Vermont Abenaki celebrate heritage at annual gathering
EDEN MILLS, Vt. (WCAX) - The Abenaki Heritage Gathering returned to the Mount Norris Scout Reservation in Eden Mills over the weekend. The gathering was a two-day event starting at 10 a.m. until the early evening. The weekend consisted of singing, storytelling, drumming and dancing. Abenaki vendors were also in attendance showcasing cultural art pieces.
“It’s important to us to be able to have, not only our people but also the public, to come in and learn about Abenaki culture,” event organizer Dan Coutu said.
Abenaki leaders say it’s more important now than ever to continue to stay culturally active as they continue to push back against sentiments that Vermont tribes are engaged in “race shifting” or playing “pretendian.” The claims have mainly stemmed from members of the Odanak First Nation in Quebec. The group has previously stated that the Vermont state-recognized tribes have been unable to prove they are truly indigenous and the state should reconsider the official recognition of them. The Odanak believe if not truly indigenous, the Vermont Abenaki might be perpetrators of cultural appropriation.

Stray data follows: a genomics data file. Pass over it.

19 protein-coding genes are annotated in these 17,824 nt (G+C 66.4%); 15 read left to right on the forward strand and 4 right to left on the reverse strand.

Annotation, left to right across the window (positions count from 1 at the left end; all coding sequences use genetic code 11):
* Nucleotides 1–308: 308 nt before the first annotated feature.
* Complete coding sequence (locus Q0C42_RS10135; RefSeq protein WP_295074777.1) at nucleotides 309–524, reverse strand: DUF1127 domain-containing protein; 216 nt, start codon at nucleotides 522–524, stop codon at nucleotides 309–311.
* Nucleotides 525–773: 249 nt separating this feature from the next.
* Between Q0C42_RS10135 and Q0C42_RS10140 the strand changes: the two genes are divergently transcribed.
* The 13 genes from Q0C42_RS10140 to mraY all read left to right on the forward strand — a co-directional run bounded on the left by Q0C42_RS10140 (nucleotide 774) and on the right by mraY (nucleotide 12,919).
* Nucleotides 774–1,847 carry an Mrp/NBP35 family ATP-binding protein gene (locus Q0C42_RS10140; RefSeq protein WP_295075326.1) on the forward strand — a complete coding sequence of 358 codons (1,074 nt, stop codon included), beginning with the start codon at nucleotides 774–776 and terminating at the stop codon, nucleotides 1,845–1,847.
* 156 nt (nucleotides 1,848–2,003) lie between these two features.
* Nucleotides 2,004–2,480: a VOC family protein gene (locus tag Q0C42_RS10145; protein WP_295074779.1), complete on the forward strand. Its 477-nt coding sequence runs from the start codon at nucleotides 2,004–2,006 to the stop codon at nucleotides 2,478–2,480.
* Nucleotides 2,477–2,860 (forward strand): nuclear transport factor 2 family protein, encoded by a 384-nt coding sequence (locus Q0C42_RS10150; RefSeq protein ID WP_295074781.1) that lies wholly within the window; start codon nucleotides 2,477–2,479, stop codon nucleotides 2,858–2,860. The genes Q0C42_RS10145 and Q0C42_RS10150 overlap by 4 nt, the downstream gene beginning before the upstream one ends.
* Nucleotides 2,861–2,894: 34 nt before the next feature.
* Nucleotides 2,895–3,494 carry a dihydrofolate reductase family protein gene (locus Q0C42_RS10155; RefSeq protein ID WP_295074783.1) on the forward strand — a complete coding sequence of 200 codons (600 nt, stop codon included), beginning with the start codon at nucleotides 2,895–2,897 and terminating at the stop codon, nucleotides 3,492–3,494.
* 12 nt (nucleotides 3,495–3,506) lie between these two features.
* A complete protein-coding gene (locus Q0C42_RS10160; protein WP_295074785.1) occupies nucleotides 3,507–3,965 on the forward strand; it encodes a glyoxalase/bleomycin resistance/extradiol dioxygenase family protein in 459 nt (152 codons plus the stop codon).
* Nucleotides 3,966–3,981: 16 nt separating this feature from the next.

“We just need to be who we are, and we need to work together and it’s not about us versus them, it should be as people how do we survive. We don’t need someone to tell who we are, we know who we are, and nobody has authority over us to try to dictate who we are as people,” Abenaki Tribe Chief Donald Stevens said.
Coutu says despite the controversy, remaining proud of their culture is what’s most important. He says it took roughly five to six months to plan the gathering, and Stevens says he enjoys celebrating with others.
“It’s important to us that we recover and retain our culture. It’s all about the culture -- it’s not about property or location or ‘ownership’ or any of that,” said Coutu.
“We’re just here to celebrate our culture, it’s not a pow-wow. It’s just a gathering that we come and celebrate each other and learn different things from each other, there’s workshops,” said Stevens.
Abenaki Tribe Health Equity Coordinator Lucy Cannon-Kneel says she wants to continue to learn more about her history and culture without anything getting in the way.
“And we’re allowed to practice our ceremonies, we’re allowed to say who we are and that shouldn’t be taken away from us,” said Cannon-Kneel.
Roughly 200 people attended the gathering and organizers say they hope to hold more cultural events to teach Vermonters about Abenaki traditions.
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